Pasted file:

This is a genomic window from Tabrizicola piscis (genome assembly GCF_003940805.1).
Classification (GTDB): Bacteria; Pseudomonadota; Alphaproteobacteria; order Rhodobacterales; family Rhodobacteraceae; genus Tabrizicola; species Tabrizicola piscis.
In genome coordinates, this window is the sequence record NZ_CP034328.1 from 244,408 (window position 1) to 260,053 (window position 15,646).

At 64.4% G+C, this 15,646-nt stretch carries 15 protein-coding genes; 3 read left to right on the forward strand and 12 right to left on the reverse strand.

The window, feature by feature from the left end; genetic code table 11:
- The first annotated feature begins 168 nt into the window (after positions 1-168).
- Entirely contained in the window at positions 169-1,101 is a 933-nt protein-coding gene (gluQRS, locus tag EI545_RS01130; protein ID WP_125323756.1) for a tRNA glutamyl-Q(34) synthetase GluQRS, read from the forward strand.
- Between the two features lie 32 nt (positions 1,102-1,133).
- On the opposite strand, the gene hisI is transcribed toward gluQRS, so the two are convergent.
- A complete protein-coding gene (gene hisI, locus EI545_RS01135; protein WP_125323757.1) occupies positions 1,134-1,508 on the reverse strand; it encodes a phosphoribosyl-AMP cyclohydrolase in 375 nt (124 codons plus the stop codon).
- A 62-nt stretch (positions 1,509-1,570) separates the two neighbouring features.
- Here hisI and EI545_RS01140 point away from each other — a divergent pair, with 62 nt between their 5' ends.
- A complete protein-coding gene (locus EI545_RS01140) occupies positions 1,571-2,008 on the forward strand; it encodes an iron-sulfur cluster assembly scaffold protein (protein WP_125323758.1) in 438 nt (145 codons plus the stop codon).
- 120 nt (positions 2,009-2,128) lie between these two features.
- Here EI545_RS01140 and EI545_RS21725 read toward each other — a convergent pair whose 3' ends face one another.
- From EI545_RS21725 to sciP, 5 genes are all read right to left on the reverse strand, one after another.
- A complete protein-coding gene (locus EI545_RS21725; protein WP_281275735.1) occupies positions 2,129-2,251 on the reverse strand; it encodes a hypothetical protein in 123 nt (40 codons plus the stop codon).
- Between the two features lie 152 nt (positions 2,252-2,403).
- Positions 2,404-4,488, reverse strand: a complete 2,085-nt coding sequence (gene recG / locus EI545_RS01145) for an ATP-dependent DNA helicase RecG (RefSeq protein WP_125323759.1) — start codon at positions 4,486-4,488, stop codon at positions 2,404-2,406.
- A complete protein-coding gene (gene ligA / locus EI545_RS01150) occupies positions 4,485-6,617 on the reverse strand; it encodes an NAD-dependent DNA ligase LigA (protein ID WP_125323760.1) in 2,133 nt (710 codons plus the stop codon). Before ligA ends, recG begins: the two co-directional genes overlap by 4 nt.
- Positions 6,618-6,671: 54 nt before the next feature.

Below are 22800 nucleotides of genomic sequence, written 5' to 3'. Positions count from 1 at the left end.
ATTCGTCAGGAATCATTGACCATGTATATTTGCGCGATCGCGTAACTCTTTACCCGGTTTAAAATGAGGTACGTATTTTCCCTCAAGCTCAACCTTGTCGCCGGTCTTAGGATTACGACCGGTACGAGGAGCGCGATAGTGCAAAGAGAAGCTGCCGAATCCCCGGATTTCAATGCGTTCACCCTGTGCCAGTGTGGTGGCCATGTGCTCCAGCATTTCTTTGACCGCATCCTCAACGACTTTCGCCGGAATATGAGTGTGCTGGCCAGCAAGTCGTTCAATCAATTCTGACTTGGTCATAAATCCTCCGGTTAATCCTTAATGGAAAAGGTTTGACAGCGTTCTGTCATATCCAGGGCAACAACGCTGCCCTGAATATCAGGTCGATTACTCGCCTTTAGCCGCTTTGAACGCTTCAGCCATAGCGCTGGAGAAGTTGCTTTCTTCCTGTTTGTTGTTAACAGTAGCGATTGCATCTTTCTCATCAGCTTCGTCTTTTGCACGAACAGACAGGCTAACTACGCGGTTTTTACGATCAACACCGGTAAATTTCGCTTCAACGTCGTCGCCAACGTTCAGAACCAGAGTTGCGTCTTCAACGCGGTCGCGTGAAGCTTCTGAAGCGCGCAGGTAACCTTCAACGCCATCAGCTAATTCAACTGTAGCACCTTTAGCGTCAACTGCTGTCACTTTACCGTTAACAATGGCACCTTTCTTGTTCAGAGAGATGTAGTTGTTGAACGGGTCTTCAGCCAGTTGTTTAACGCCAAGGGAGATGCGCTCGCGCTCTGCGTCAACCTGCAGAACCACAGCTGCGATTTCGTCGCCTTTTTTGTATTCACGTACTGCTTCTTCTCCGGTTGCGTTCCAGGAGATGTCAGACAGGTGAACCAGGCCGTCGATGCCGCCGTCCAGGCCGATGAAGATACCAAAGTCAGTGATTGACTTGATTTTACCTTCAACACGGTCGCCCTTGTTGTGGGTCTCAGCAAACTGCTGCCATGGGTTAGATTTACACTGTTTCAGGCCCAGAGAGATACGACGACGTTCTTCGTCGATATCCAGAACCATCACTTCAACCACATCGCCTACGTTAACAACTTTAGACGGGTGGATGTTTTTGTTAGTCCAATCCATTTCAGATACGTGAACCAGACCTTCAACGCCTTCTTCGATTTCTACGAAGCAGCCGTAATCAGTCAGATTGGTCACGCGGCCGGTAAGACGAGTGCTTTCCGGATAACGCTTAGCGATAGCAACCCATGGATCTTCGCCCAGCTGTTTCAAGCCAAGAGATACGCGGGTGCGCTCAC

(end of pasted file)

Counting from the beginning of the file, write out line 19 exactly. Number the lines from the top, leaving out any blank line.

- Positions 2,404-4,488, reverse strand: a complete 2,085-nt coding sequence (gene recG / locus EI545_RS01145) for an ATP-dependent DNA helicase RecG (RefSeq protein WP_125323759.1) — start codon at positions 4,486-4,488, stop codon at positions 2,404-2,406.